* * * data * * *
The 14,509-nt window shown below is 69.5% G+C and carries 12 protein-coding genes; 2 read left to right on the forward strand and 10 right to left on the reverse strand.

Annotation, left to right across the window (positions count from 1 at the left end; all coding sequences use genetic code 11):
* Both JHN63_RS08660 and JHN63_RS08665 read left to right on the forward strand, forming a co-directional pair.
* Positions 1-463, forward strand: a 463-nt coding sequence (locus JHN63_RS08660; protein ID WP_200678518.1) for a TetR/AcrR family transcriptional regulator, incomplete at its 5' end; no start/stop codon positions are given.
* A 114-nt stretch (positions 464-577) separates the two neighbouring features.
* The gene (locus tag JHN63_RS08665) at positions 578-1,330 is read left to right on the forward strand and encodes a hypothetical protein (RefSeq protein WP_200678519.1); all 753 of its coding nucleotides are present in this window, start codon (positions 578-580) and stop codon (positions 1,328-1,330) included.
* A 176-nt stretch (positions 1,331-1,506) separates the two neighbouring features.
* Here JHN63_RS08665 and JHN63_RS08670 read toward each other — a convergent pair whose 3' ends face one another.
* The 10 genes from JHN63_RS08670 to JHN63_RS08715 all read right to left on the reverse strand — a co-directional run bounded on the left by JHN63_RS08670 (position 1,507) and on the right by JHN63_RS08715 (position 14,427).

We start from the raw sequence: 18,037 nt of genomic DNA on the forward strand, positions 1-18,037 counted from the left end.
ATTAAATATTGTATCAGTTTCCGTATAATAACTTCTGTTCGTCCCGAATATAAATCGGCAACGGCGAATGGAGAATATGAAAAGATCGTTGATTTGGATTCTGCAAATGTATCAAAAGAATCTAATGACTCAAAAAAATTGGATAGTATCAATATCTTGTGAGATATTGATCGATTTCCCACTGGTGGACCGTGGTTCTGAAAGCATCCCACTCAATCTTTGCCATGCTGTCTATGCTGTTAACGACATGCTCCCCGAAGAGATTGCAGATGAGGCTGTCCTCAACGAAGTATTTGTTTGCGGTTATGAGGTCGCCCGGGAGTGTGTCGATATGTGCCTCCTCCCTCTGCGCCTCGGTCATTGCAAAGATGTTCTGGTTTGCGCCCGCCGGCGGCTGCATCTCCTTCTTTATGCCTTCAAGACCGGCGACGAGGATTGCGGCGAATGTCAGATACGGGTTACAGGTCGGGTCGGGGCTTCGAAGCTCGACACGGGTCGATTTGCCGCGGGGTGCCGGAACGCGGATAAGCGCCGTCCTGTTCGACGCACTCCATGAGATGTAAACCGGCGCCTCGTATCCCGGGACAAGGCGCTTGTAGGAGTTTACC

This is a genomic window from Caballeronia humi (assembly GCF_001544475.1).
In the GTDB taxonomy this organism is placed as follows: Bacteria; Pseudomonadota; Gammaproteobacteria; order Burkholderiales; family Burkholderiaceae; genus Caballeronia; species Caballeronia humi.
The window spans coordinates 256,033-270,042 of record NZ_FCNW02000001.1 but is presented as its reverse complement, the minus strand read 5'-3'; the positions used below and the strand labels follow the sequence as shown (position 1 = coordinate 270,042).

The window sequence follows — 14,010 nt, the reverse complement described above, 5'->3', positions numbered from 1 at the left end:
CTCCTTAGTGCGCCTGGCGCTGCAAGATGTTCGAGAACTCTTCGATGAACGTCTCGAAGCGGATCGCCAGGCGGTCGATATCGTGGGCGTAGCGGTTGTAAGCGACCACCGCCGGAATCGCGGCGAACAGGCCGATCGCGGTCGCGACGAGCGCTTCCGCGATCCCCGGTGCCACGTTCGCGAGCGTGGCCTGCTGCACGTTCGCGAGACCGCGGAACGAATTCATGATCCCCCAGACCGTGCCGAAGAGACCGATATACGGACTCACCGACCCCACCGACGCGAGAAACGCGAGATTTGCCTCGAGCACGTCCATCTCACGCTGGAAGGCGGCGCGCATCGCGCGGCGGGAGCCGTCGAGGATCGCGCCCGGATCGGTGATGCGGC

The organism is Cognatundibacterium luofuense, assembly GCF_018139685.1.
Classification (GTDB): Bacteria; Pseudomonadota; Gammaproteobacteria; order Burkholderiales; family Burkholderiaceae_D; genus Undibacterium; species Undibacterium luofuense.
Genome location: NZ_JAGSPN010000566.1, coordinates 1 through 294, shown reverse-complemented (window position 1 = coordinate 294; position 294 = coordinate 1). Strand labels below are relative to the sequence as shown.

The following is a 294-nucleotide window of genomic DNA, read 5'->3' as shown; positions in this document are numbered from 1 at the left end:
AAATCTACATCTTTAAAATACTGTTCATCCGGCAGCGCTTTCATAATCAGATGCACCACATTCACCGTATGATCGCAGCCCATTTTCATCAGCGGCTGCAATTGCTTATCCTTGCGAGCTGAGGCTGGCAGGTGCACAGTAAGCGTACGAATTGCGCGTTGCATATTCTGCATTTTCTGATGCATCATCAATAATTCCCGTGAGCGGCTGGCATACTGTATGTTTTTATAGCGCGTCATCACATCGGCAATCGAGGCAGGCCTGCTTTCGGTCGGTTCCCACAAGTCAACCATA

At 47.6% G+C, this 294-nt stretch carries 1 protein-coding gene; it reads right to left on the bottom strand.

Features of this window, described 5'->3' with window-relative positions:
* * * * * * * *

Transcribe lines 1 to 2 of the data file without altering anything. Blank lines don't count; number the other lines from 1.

The 14,509-nt window shown below is 69.5% G+C and carries 12 protein-coding genes; 2 read left to right on the forward strand and 10 right to left on the reverse strand.

Annotation, left to right across the window (positions count from 1 at the left end; all coding sequences use genetic code 11):